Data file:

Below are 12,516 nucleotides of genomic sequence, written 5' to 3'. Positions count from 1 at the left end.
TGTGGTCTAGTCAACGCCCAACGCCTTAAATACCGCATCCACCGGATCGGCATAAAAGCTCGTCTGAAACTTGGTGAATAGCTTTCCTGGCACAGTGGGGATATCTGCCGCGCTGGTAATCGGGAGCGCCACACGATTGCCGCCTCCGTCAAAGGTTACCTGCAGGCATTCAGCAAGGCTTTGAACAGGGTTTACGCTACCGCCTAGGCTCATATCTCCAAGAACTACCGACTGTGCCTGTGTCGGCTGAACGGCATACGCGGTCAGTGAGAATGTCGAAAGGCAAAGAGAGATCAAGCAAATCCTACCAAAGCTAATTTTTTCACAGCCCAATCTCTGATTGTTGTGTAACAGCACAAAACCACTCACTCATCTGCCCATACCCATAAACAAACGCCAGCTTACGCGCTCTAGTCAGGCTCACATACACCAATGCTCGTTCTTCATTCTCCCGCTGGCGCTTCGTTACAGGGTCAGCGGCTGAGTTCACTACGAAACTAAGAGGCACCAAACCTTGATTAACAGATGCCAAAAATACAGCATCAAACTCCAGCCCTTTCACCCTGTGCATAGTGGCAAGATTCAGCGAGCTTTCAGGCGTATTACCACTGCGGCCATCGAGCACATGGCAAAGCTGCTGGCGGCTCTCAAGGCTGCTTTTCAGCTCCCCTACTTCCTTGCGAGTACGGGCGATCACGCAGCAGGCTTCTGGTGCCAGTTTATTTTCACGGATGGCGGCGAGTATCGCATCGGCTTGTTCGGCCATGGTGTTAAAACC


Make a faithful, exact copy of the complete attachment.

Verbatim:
Below are 12,516 nucleotides of genomic sequence, written 5' to 3'. Positions count from 1 at the left end.
TGTGGTCTAGTCAACGCCCAACGCCTTAAATACCGCATCCACCGGATCGGCATAAAAGCTCGTCTGAAACTTGGTGAATAGCTTTCCTGGCACAGTGGGGATATCTGCCGCGCTGGTAATCGGGAGCGCCACACGATTGCCGCCTCCGTCAAAGGTTACCTGCAGGCATTCAGCAAGGCTTTGAACAGGGTTTACGCTACCGCCTAGGCTCATATCTCCAAGAACTACCGACTGTGCCTGTGTCGGCTGAACGGCATACGCGGTCAGTGAGAATGTCGAAAGGCAAAGAGAGATCAAGCAAATCCTACCAAAGCTAATTTTTTCACAGCCCAATCTCTGATTGTTGTGTAACAGCACAAAACCACTCACTCATCTGCCCATACCCATAAACAAACGCCAGCTTACGCGCTCTAGTCAGGCTCACATACACCAATGCTCGTTCTTCATTCTCCCGCTGGCGCTTCGTTACAGGGTCAGCGGCTGAGTTCACTACGAAACTAAGAGGCACCAAACCTTGATTAACAGATGCCAAAAATACAGCATCAAACTCCAGCCCTTTCACCCTGTGCATAGTGGCAAGATTCAGCGAGCTTTCAGGCGTATTACCACTGCGGCCATCGAGCACATGGCAAAGCTGCTGGCGGCTCTCAAGGCTGCTTTTCAGCTCCCCTACTTCCTTGCGAGTACGGGCGATCACGCAGCAGGCTTCTGGTGCCAGTTTATTTTCACGGATGGCGGCGAGTATCGCATCGGCTTGTTCGGCCATGGTGTTAAAACC